Travelling in general is rarely an eco-friendly enterprise: between the carbon emissions from long-haul plane rides, resort developments on previously pristine beaches and the hundreds of thousands of plastic water bottles consumed by people on the road, it seems like the best thing you can do for the earth is to just stay home.
Maybe it’s no wonder that a growing number of travellers are looking for ways to reduce the environmental cost of their trips. Purchasing carbon offsets is increasingly popular, many tourists have started packing their own water bottles and shopping bags, and many more put in a little extra work on the front-end of the trip to ensure they patronise through eco-friendly tour operators, hotels and restaurants.
Tour operators, in particular, have an opportunity to make a difference on the environment. By acting as guides to a destination, these companies are in a position to lead the way in regards to environmental best practices. Fortunately, many companies around the world have adopted eco-friendly habits and there are plenty of great activities for environmentally aware travellers to choose from.
Yet there is a great deal of “green-washing” that goes on in the tourism industry. It’s important that you investigate operations that claim to be eco-friendly, before you decide to support them. It’s usually easy enough: just check out their website for details of their environmental and conservation policy. If you have any lingering questions, don’t hesitate to ask!
When you plan your activities, look for businesses that:
Have a sustainability policy
Find out what actions the company takes that directly contribute to environmental protection. A true eco-tourism operator will be enthusiastic about the details of their sustainability policies and will likely post these on their website. If not, send them an email asking for details.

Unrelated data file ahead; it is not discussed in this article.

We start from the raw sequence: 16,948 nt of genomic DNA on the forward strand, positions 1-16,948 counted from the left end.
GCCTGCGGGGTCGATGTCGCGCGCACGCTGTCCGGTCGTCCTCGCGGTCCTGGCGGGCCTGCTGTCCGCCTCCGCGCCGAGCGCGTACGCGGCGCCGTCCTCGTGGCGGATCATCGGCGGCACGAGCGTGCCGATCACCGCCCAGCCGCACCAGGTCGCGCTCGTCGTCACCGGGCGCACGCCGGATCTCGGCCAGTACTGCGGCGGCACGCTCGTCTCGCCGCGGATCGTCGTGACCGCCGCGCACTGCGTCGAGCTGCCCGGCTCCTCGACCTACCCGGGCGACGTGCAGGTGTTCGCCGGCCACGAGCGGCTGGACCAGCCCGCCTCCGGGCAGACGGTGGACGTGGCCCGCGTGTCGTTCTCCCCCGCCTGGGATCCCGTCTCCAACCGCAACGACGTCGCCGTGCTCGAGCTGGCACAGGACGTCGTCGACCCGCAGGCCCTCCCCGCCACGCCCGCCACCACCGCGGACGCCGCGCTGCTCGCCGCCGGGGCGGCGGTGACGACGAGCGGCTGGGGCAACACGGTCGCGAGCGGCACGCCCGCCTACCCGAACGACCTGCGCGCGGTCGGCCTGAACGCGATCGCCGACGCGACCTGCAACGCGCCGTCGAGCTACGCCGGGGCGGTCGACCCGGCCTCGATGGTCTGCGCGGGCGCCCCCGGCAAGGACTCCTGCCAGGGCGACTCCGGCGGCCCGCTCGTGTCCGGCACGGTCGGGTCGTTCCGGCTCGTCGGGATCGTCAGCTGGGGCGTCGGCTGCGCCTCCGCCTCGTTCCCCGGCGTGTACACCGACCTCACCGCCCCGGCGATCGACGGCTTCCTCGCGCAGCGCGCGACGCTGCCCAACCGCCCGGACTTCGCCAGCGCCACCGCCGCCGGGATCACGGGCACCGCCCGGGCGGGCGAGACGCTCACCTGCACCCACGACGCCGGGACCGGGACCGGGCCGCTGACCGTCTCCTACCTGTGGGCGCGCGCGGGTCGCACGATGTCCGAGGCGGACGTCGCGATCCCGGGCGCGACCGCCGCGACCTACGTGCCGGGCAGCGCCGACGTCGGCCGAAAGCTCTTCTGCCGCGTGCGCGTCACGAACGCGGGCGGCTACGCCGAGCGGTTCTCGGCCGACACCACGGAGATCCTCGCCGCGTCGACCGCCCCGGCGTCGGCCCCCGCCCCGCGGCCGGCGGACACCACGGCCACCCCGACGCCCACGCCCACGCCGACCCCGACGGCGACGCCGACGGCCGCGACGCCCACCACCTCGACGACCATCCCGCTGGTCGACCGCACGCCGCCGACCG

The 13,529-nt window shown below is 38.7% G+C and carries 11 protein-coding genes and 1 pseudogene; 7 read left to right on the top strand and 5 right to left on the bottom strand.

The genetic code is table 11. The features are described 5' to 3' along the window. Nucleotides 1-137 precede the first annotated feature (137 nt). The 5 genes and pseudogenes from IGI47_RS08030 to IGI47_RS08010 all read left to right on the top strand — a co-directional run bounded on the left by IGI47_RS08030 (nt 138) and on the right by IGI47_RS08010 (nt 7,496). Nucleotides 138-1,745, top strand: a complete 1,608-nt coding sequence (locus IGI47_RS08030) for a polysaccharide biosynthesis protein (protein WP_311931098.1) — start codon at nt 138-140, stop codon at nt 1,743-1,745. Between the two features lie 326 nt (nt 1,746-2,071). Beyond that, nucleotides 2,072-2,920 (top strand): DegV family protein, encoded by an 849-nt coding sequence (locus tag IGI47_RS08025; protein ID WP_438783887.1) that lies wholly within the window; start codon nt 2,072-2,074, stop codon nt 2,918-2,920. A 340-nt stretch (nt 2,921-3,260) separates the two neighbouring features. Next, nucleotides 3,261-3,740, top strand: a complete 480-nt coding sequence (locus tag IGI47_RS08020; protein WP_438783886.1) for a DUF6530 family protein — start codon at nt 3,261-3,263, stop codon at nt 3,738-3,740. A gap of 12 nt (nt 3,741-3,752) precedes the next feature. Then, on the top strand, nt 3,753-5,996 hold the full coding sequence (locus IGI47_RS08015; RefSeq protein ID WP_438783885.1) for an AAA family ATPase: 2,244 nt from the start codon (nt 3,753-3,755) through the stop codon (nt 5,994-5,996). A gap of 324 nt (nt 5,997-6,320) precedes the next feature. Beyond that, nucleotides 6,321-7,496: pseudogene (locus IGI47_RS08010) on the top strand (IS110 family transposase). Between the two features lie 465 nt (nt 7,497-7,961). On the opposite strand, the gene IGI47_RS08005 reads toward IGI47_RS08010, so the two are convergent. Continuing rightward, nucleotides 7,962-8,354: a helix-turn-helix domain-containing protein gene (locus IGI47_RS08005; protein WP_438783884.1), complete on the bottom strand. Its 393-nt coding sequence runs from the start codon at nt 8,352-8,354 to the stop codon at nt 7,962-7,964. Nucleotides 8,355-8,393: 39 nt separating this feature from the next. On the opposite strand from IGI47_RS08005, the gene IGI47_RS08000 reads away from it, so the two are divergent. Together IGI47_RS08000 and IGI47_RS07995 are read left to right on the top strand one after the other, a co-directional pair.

Employing local guides and operators is important for a few reasons. First, it provides support to the local economy which, while mostly economic, also has environmental implications: if the local population directly profits from protecting their environment it adds an extra incentive to keep the area clean and healthy.
Second, local employees don’t travel far to come to work, reducing their carbon footprint. Some employers even actively encourage staff to walk or bike to work.
Respect local wildlife
It might be tempting to take a tour that promises to up-close encounters with wild animals, but be wary of their practices. If the encounters are facilitated by aggressively following the animals or by offering food to attract them, walk away. A better choice is a company that takes you to quietly observe wildlife in its natural habitat and keeps a respectful distance.
Support local causes
Many tour operators will donate a percentage of their proceeds to worthy and related causes. For instance, Whale Watch Kaikoura, an eco-friendly operator in New Zealand, donates money to research that contributes to sea life conservation in the area. You should be able to find information on causes and sponsorships on the tour operator’s web site, or by asking them.
Find a tour company that listens to the environmental concerns of customers, like you. This, however, means that you need to speak up. One of the best ways to encourage eco-friendly businesses is to let them know that you care about where your money goes. By emailing questions, concerns or words of support, tour operators know that their actions matter to their customers.